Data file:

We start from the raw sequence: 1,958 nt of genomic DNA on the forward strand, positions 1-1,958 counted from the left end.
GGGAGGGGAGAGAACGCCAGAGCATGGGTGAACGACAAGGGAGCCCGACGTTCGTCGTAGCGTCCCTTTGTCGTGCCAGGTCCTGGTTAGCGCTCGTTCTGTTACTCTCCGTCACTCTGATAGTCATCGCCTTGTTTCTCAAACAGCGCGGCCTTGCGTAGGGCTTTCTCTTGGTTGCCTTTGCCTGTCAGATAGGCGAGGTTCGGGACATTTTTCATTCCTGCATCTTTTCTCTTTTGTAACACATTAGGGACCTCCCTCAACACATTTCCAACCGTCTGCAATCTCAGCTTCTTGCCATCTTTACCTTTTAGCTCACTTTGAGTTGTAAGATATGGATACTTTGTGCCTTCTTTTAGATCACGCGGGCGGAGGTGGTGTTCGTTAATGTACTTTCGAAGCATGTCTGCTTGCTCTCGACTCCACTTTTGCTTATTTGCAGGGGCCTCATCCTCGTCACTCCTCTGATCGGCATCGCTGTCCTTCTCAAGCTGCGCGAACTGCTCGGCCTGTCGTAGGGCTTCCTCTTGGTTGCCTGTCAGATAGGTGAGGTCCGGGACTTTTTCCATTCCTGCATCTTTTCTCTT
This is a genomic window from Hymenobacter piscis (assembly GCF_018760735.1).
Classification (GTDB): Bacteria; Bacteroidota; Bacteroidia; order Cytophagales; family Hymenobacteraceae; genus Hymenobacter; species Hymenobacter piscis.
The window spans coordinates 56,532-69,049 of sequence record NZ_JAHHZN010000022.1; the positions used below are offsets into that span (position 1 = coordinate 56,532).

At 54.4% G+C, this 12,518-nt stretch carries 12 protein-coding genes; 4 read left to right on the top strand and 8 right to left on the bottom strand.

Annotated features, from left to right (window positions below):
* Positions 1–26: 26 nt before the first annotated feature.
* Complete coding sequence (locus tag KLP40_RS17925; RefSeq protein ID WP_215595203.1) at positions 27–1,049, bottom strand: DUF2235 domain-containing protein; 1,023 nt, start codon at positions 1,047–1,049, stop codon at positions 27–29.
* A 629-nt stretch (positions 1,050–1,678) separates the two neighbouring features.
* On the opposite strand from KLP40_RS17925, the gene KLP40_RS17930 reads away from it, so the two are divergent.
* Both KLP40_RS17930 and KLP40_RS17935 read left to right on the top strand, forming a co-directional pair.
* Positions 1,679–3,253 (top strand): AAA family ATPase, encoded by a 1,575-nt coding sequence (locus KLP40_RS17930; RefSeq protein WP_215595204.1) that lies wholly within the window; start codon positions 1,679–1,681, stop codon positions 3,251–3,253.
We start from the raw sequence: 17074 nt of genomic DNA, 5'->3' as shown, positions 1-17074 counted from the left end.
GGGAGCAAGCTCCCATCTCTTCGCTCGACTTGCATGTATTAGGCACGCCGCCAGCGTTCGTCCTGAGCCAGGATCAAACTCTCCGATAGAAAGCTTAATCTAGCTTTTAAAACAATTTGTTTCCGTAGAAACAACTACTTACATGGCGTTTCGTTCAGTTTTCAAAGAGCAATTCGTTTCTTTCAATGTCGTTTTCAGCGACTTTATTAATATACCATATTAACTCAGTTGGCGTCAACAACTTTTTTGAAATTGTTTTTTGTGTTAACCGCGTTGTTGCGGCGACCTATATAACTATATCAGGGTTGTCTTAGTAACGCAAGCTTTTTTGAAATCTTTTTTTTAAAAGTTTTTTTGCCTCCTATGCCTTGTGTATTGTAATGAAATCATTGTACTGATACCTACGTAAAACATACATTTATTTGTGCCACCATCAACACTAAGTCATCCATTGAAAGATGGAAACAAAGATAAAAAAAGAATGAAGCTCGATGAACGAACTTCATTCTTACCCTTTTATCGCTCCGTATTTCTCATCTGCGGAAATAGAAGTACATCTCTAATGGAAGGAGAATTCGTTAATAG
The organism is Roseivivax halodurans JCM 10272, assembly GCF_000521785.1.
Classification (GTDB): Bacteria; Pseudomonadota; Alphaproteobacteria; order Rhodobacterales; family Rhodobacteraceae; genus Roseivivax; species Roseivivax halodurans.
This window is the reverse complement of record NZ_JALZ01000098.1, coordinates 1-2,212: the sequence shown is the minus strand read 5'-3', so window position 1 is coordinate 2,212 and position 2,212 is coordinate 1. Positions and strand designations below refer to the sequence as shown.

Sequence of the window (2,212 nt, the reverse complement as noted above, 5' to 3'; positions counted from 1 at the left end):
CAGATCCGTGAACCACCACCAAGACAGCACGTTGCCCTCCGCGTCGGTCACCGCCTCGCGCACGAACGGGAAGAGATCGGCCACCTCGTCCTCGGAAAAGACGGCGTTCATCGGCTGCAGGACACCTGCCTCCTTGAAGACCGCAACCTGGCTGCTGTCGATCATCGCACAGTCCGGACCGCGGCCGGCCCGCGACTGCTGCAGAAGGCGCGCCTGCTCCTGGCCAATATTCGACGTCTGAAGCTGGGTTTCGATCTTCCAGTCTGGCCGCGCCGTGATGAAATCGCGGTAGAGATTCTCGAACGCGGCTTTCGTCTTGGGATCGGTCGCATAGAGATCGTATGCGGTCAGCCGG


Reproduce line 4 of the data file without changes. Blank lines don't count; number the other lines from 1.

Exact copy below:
Classification (GTDB): Bacteria; Bacteroidota; Bacteroidia; order Cytophagales; family Hymenobacteraceae; genus Hymenobacter; species Hymenobacter piscis.